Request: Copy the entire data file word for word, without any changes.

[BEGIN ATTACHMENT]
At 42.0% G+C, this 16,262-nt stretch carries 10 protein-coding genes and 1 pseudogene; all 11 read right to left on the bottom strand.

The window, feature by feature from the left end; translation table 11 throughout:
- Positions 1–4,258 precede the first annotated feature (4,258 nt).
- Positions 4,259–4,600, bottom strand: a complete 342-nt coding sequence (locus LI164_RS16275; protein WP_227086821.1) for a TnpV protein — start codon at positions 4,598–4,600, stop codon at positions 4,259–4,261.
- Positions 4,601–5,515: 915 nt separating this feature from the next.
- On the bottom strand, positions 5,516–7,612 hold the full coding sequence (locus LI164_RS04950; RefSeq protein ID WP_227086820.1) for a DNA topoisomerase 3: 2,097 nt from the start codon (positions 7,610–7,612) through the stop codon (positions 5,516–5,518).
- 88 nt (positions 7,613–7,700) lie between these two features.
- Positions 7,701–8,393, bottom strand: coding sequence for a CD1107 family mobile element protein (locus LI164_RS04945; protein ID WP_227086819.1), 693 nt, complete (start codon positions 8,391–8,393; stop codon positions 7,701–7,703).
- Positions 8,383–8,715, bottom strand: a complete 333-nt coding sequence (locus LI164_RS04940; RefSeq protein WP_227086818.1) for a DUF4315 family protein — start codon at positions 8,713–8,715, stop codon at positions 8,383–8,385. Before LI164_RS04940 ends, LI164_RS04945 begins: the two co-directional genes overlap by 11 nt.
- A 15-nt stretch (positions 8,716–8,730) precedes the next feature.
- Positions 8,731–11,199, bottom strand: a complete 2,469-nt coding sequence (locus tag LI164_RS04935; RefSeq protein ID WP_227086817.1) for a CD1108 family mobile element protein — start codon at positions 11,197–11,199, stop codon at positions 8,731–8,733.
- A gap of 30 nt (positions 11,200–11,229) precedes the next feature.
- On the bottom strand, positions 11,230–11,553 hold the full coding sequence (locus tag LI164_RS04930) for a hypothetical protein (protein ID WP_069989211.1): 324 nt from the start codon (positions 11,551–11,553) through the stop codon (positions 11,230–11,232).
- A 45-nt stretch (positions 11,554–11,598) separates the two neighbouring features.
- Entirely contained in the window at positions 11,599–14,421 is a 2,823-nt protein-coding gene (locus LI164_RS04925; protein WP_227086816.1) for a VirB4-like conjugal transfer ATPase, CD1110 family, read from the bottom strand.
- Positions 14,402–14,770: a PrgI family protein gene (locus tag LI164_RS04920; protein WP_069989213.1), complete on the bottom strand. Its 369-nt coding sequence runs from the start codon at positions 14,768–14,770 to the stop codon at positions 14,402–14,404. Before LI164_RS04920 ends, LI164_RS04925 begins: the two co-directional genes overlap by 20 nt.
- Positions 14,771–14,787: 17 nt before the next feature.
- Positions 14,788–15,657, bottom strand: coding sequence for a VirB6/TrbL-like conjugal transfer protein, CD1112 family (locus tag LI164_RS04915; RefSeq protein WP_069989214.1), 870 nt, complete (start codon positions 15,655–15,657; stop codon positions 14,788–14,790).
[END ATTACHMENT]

At 42.0% G+C, this 16,262-nt stretch carries 10 protein-coding genes and 1 pseudogene; all 11 read right to left on the bottom strand.

The window, feature by feature from the left end; translation table 11 throughout:
- Positions 1–4,258 precede the first annotated feature (4,258 nt).
- Positions 4,259–4,600, bottom strand: a complete 342-nt coding sequence (locus LI164_RS16275; protein WP_227086821.1) for a TnpV protein — start codon at positions 4,598–4,600, stop codon at positions 4,259–4,261.
- Positions 4,601–5,515: 915 nt separating this feature from the next.
- On the bottom strand, positions 5,516–7,612 hold the full coding sequence (locus LI164_RS04950; RefSeq protein ID WP_227086820.1) for a DNA topoisomerase 3: 2,097 nt from the start codon (positions 7,610–7,612) through the stop codon (positions 5,516–5,518).
- 88 nt (positions 7,613–7,700) lie between these two features.
- Positions 7,701–8,393, bottom strand: coding sequence for a CD1107 family mobile element protein (locus LI164_RS04945; protein ID WP_227086819.1), 693 nt, complete (start codon positions 8,391–8,393; stop codon positions 7,701–7,703).
- Positions 8,383–8,715, bottom strand: a complete 333-nt coding sequence (locus LI164_RS04940; RefSeq protein WP_227086818.1) for a DUF4315 family protein — start codon at positions 8,713–8,715, stop codon at positions 8,383–8,385. Before LI164_RS04940 ends, LI164_RS04945 begins: the two co-directional genes overlap by 11 nt.
- A 15-nt stretch (positions 8,716–8,730) precedes the next feature.
- Positions 8,731–11,199, bottom strand: a complete 2,469-nt coding sequence (locus tag LI164_RS04935; RefSeq protein ID WP_227086817.1) for a CD1108 family mobile element protein — start codon at positions 11,197–11,199, stop codon at positions 8,731–8,733.
- A gap of 30 nt (positions 11,200–11,229) precedes the next feature.
- On the bottom strand, positions 11,230–11,553 hold the full coding sequence (locus tag LI164_RS04930) for a hypothetical protein (protein ID WP_069989211.1): 324 nt from the start codon (positions 11,551–11,553) through the stop codon (positions 11,230–11,232).
- A 45-nt stretch (positions 11,554–11,598) separates the two neighbouring features.
- Entirely contained in the window at positions 11,599–14,421 is a 2,823-nt protein-coding gene (locus LI164_RS04925; protein WP_227086816.1) for a VirB4-like conjugal transfer ATPase, CD1110 family, read from the bottom strand.
- Positions 14,402–14,770: a PrgI family protein gene (locus tag LI164_RS04920; protein WP_069989213.1), complete on the bottom strand. Its 369-nt coding sequence runs from the start codon at positions 14,768–14,770 to the stop codon at positions 14,402–14,404. Before LI164_RS04920 ends, LI164_RS04925 begins: the two co-directional genes overlap by 20 nt.
- Positions 14,771–14,787: 17 nt before the next feature.
- Positions 14,788–15,657, bottom strand: coding sequence for a VirB6/TrbL-like conjugal transfer protein, CD1112 family (locus tag LI164_RS04915; RefSeq protein WP_069989214.1), 870 nt, complete (start codon positions 15,655–15,657; stop codon positions 14,788–14,790).